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Ombre Design Ideas for Big and Small Spaces

While the ombre hair trend has been on our radar since the early 2000s, ombre didn’t make a huge splash in the interior design realm until after 2010. At the time ombre design burst onto the scene, it opened the floodgates to a range of gradient-inspired concepts and products. From accent walls that showcase a light-to-dark shade progression of one hue, to textiles that have more of a dip-dyed look, the possibilities are endless and exciting. Is ombre here to stay? We predict yes. It may not be making as many headline these days, but gradients never go out of style. Keep reading for our favorite ombre products and design ideas for spaces of any size… [image/wallpaper below from MuralsWallpaper]

Ombre Backdrops

At the peak of the ombre trend, designers, retailers and design bloggers fully embraced the look in a big way. Ombre accent wall tutorials abounded, ranging from distinct stripes with clear color separations to a more blended and dreamy look, as shown below with this candy-colored wall from Studio DIY. Check out the full tutorial here.

If you don’t feel quite ready to take the ombre plunge on a large-scale painting project, you can always dabble in the design for your next party. Ginger Ray offers an ombre balloon wall kit, plus you can watch a brief, fun and helpful tutorial video that shows how to put it all together. It’s hard to imagine a party table that wouldn’t look stellar with a backdrop like this at the ready:

Another way to bring ombre style to your interior is by creating an ombre gallery wall. This design feature works well in big and small interiors alike. For smaller spaces, it can take on an accent wall-level project, while in rooms with high ceilings, it’s more of a focal point than an epic installation. You can also alter the size of the grouping, depending on the number and size of frames you choose. Regardless, when you create lines of photos with mats that get one shade darker in each row, you can achieve a gradient of color while displaying meaningful pictures at the same time. See how A Beautiful Mess blogger Emma Chapman added interest to her home office in this helpful tutorial.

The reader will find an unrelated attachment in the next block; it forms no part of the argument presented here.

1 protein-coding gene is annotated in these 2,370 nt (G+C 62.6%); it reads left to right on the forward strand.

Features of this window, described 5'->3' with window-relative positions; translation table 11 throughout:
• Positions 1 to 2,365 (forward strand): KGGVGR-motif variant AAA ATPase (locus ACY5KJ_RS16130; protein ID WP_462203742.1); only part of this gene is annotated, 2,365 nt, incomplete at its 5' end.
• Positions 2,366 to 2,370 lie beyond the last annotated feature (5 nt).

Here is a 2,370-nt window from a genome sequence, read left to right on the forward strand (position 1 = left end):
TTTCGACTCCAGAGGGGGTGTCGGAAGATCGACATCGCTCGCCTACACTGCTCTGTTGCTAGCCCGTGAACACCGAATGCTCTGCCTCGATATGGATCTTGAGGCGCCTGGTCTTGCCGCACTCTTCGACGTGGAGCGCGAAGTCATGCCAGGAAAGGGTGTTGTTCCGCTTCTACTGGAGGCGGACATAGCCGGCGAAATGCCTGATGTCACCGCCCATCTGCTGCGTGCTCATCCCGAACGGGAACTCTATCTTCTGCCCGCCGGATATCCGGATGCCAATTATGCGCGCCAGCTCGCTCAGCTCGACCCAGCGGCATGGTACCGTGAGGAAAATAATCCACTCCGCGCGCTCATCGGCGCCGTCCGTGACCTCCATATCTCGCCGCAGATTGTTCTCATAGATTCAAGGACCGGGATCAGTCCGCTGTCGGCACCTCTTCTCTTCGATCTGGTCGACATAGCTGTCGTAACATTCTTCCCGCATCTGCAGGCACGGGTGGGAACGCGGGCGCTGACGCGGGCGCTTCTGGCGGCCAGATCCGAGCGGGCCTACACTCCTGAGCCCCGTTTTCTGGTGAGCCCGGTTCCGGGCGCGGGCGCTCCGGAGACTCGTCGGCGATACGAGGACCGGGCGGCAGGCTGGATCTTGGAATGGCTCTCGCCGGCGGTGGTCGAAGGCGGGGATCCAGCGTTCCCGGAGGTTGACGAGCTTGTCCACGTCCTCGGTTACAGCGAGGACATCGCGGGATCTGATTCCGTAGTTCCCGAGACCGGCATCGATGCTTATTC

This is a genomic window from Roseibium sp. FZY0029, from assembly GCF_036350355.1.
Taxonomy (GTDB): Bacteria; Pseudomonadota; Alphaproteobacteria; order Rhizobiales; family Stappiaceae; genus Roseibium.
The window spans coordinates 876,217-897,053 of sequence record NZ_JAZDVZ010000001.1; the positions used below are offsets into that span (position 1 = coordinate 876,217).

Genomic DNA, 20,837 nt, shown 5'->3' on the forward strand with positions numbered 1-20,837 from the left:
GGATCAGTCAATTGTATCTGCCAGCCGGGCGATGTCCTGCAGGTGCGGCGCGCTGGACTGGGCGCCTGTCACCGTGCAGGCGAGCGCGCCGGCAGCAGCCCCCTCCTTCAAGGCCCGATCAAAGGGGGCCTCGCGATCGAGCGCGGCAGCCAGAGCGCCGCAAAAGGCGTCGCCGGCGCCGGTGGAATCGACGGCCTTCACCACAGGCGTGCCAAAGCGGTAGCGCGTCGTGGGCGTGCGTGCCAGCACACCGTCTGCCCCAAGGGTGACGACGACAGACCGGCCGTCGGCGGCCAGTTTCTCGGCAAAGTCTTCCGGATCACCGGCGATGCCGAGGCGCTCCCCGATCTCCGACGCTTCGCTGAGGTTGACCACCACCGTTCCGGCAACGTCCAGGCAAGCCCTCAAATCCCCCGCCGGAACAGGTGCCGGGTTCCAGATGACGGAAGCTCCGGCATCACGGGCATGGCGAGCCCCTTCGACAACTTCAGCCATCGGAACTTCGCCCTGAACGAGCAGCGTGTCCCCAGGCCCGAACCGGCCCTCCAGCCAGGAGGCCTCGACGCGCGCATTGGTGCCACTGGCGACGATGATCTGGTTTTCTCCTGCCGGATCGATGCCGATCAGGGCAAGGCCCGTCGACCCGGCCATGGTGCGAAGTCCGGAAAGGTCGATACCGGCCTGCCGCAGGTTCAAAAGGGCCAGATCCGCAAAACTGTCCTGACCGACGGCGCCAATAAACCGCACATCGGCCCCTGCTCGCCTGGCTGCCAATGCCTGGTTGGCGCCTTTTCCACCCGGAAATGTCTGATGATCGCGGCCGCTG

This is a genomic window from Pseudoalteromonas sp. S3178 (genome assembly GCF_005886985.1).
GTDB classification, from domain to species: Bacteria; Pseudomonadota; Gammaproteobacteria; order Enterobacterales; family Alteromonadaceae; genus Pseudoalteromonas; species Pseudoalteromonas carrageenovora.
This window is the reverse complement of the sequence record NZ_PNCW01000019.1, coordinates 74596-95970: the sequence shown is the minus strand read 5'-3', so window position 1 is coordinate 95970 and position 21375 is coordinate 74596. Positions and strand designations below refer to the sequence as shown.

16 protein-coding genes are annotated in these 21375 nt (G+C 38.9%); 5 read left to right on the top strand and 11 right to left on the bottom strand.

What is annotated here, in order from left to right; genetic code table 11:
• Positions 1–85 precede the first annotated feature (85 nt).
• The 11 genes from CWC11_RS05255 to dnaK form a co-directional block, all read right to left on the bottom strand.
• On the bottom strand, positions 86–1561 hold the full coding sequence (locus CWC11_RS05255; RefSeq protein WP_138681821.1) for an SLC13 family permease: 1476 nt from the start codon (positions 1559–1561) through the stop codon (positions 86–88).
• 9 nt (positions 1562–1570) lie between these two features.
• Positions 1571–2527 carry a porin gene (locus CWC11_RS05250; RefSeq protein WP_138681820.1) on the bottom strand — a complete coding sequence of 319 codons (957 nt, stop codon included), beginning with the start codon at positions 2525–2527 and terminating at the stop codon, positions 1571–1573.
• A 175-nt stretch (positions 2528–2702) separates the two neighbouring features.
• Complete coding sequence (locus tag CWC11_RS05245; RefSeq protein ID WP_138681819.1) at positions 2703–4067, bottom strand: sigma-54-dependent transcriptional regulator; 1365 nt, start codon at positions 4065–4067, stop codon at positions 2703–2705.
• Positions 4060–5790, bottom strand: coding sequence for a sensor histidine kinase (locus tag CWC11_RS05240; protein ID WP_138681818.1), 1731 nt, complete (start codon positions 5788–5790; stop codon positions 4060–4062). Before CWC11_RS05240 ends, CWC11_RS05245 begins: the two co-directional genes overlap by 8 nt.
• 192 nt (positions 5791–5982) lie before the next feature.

Anyone else noticing a pink trend here?! That’s no surprise, given how popular pink and peach hues have been in recent years. Another functional way to display a big dose of ombre style: curtains! The coral and white ombre curtains below progress from white to peach to a beautiful peachy coral at the bottom of the fabric. Whether you keep the curtains open or closed, you have an instant gradient of style that’s as delicate as it is stunning. You can purchase them via Curtain Linen.

Bring ombre style from the wall to the floor with this Ombre Deep Teal Runner from CB2. Hand-loomed from New Zealand wool, this piece is soft as well as colorful. Due to the soothing tones in the rug, it makes a serene statement without taking over your space. A few steps above your typical runner, don’t you think?!:

Small Statements